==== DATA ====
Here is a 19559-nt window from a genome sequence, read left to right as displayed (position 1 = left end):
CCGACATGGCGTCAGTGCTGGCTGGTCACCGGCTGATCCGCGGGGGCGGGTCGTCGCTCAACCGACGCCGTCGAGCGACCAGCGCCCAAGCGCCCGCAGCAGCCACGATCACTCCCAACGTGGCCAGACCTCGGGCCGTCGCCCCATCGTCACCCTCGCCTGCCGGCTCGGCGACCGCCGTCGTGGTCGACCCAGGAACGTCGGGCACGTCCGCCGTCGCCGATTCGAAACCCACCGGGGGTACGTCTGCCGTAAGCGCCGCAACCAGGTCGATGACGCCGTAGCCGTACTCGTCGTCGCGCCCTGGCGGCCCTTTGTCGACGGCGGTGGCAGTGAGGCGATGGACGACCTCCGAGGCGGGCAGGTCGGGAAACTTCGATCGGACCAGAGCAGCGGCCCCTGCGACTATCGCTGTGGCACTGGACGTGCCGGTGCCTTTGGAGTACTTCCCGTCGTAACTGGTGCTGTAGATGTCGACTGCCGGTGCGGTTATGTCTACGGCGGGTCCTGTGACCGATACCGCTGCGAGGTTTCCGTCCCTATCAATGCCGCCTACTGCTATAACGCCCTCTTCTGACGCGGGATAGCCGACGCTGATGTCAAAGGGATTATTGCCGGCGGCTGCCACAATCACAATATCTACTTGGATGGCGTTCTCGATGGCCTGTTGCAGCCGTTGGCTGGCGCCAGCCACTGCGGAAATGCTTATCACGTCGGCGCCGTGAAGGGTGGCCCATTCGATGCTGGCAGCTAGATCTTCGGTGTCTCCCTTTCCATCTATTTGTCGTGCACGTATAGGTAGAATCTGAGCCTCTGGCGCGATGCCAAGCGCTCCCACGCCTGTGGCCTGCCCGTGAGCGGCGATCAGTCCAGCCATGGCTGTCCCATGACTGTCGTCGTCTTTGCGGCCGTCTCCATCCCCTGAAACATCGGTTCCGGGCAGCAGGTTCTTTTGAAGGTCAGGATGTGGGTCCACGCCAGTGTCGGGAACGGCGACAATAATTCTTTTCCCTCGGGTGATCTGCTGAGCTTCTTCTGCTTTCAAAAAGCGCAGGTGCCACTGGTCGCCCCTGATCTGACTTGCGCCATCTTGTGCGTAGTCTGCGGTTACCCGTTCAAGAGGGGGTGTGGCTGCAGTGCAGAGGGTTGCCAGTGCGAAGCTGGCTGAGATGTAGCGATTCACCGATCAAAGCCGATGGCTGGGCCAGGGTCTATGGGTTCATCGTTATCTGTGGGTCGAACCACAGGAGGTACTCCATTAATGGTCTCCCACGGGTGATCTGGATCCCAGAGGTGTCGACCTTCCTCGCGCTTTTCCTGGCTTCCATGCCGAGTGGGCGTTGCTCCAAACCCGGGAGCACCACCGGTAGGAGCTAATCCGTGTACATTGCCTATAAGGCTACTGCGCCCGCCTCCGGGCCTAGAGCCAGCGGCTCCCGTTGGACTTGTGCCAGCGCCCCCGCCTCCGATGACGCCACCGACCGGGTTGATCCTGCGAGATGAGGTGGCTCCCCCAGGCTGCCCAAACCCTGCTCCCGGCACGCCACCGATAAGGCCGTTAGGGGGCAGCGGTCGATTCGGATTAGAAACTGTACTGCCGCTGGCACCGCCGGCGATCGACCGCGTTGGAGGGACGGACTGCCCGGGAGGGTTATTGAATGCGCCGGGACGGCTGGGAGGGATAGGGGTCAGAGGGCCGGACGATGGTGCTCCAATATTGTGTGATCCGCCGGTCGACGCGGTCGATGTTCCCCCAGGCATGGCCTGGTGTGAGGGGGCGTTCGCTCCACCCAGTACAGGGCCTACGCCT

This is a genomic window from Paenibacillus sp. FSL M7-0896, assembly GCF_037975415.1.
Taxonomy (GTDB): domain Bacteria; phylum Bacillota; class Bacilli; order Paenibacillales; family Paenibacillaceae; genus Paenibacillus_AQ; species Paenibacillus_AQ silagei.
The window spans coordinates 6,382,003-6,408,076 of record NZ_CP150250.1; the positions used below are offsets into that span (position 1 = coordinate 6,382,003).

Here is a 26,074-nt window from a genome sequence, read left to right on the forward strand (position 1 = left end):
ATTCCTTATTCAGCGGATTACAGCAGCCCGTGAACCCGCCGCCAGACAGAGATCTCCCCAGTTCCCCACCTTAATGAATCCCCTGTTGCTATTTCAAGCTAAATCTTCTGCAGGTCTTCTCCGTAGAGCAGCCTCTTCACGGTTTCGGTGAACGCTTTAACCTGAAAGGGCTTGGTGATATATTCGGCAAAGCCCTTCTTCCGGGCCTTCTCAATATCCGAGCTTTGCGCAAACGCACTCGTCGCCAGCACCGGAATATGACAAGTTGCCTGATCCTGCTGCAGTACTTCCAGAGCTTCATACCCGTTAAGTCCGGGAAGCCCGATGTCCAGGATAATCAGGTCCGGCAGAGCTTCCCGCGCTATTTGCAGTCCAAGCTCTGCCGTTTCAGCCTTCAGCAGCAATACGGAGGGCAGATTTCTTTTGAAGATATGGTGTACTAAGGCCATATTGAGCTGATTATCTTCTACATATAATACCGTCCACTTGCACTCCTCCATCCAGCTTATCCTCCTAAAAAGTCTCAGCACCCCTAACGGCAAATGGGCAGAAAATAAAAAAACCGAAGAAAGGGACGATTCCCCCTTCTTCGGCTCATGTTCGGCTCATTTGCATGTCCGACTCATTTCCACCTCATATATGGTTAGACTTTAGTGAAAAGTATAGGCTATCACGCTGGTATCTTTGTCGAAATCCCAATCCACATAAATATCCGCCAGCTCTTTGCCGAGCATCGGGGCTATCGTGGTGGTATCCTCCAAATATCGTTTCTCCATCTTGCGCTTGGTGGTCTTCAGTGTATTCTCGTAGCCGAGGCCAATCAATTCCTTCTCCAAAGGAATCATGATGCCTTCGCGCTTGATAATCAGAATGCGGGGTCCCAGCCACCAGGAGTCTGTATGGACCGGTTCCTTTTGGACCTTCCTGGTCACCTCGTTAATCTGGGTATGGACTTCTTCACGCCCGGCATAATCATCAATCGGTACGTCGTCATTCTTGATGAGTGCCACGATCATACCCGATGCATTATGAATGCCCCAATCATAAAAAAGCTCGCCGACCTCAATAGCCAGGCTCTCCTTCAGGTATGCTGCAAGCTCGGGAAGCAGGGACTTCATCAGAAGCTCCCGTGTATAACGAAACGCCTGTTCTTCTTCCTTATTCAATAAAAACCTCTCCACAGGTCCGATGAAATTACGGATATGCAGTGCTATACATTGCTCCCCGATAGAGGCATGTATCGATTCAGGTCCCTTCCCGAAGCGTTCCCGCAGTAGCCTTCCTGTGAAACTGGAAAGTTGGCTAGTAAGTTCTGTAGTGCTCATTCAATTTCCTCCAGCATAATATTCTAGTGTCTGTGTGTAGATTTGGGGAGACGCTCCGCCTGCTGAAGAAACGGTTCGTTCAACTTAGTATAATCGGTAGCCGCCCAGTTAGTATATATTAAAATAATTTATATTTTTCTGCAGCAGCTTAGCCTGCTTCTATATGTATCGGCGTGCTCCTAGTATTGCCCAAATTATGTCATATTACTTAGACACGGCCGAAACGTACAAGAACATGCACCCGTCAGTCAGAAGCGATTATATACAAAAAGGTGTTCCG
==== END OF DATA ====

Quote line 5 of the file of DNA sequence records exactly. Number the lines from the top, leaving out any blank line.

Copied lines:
The window spans coordinates 6,382,003-6,408,076 of record NZ_CP150250.1; the positions used below are offsets into that span (position 1 = coordinate 6,382,003).